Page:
In its mandamus opinion, the court did not order transfer, but rather vacated the original judgment and demanded that on remand the district court consider whether its justification for keeping the case is “compelling.”

11 thoughts on “First to File Rule and Transferring Venue

  1. 5

    Yet another Fed. Cir. highly critical mandamus decision against the same Waco W.D.TX judge: “In re Apple Inc., 20-135 — Yesterday in an order filed by Chief Judge PROST, a split Federal Circuit granted Apple’s petition for a writ of mandamus. Uniloc sued Apple in the Western District of Texas.”

  2. 4

    Anyone have any thoughts on why Cameron filed their second suit in W.D. Tex instead of S.D. Tex?

    Especially given the patents being related, why risk different negative / positive / split outcomes?

    1. 4.1

      You must have missed the earlier detailed Patently-O bog and various other reports on this and other practices of the new and sole judge in Waco W.D.TX

  3. 3

    com·pel·ling
    /kəmˈpeliNG/
    adjective

    That which promotes victory when competing with other district courts via unsanctioned specialization in particular types of litigation.

    1. 3.1

      you missed a few parts there, Marty:
      – in an objective manner
      – such that the definition is known a priori

      If you are opening up your ‘definition’ to be a competition between districts, then that definition applies to ALL districts, and as you have given, there is NO way for any one district to distinguish itself vis a vis the other districts as districts (you quite evidently need more).

  4. 2

    Define** “compelling.”

    ** in an objective manner such that the definition is known a priori.

  5. 1

    Are there many patent cases that Waco W.D.Tex Judge Albright has NOT refused to transfer from there so far?
    Note the Fed. Cir. comment in this mandamus decision that: “That proposition is contrary to law. Indeed, the very cases relied on by the district court make clear that it had matters backwards:.” [Isn’t that pretty strong language from an appellate court?]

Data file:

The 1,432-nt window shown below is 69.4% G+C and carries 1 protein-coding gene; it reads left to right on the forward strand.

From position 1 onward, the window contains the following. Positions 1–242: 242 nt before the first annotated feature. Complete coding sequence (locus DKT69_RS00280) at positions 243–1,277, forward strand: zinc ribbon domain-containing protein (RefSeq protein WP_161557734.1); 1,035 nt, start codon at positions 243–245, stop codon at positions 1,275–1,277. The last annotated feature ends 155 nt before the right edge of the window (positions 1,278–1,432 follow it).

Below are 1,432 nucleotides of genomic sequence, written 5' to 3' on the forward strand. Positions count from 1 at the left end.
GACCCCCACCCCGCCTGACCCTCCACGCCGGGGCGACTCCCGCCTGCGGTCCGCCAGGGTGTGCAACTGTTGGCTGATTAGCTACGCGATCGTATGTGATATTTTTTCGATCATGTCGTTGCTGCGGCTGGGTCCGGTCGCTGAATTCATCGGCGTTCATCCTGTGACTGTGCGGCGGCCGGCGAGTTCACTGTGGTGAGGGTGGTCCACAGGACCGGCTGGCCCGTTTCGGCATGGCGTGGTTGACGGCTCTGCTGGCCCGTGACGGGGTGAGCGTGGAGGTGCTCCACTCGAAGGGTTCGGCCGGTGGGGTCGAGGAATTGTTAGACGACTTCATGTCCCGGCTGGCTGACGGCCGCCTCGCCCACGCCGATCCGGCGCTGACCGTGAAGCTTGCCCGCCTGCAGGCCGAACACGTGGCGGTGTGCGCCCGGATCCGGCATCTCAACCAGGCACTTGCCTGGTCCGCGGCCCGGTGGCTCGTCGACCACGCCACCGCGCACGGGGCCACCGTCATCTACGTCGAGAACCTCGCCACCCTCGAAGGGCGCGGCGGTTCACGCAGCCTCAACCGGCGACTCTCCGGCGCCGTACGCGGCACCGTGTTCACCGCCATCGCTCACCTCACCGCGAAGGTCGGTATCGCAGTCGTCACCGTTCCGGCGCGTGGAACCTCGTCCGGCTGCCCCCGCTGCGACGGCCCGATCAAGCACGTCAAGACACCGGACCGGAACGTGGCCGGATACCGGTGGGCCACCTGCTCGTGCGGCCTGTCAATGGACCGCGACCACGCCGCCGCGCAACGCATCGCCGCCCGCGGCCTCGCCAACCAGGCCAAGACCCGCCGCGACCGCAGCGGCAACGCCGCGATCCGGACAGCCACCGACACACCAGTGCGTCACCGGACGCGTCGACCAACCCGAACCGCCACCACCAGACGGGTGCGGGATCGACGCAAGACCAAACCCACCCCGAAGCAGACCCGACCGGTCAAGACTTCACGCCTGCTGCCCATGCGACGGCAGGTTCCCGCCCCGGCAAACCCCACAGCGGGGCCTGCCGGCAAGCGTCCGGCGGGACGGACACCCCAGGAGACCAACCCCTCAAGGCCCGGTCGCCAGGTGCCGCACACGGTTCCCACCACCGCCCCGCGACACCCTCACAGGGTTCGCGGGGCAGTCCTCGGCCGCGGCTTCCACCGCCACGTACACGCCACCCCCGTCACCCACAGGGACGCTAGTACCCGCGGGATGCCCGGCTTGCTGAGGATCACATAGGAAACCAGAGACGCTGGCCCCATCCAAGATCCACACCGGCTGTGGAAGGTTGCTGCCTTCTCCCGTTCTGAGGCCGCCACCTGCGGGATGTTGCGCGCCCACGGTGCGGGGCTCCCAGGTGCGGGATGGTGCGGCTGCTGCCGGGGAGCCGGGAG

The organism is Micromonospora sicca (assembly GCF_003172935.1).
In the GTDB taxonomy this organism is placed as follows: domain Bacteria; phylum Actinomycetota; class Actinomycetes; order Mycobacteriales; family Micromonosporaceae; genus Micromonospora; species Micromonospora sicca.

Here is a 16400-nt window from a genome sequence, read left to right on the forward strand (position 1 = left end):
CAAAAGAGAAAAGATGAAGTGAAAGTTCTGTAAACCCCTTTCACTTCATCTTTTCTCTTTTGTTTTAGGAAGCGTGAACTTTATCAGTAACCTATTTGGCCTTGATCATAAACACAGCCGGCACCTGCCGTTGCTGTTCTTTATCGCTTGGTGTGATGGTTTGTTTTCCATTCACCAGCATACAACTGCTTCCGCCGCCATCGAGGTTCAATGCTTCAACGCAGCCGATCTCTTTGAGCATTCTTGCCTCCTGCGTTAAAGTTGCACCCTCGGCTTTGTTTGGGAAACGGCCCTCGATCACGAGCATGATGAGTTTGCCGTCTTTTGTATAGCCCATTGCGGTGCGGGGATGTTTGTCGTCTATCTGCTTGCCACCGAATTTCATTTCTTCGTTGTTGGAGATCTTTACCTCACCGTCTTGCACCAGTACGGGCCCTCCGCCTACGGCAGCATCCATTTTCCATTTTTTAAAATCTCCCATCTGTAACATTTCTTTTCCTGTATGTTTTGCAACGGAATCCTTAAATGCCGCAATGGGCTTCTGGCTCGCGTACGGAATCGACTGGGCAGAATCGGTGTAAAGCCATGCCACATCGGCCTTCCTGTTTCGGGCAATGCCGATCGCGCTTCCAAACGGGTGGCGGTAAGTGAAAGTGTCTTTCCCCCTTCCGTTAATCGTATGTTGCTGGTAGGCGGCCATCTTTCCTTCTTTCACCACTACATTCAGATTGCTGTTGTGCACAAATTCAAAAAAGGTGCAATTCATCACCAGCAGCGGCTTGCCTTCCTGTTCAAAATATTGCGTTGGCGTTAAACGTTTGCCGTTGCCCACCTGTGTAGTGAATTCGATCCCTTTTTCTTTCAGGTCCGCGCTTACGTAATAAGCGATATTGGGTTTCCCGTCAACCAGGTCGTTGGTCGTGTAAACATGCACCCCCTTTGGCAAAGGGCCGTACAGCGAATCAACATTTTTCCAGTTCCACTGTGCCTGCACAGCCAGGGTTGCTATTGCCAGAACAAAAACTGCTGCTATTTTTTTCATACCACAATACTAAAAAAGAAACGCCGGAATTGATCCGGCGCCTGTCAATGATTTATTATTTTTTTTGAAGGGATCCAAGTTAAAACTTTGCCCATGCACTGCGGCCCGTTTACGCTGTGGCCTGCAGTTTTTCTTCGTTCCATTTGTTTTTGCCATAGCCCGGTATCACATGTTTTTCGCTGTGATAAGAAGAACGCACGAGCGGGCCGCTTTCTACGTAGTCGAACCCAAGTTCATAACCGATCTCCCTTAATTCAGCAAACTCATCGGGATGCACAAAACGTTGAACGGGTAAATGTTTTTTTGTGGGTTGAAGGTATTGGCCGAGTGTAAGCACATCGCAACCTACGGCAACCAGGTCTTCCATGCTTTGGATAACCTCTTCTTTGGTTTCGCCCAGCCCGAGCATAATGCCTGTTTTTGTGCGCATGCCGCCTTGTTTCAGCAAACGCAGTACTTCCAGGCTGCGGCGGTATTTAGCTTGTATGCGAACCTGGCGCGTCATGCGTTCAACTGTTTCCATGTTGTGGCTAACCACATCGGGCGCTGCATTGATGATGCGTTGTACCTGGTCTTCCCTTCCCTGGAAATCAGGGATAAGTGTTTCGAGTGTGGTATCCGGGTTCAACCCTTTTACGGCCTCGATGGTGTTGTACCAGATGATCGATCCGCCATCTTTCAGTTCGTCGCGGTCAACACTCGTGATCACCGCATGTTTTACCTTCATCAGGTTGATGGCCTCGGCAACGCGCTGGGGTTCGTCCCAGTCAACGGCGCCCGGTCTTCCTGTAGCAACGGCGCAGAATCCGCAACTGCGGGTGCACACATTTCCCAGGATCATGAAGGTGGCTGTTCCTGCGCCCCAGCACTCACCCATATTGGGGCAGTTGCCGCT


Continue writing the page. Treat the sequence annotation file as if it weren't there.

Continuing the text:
Also, how valid now was his argument then that he has a lighter docket, in view of the reportedly huge success of his invited filing of new patent suits in Waco?

    1. 1.1

      The fact that S.D. Tex (Houston) is where both companies are located ought to be reason enough for a transfer even on convenience.

      Also, while “the forum in which the first-filed action is lodged has priority” may not be an absolute rule, is not “has priority” more than “a presumption of priority”?

      1. 1.1.1

        Speed and efficiency of proceedings was a key justification for creating a whole new statutory scheme in the form of inter partes reexaminations. That bit seems pretty compelling since it appears that Judge Albright is able to streamline these cases.

        1. 1.1.1.1

          It was noted on another blog that only one of his patent cases have gone to trial so far. Nor have any validity issues been efficiently disposed of on summary judgement that I have heard reported?

    2. 1.2

      Paul,

      The answers to your questions will depend on the answer to my question at post 2 above.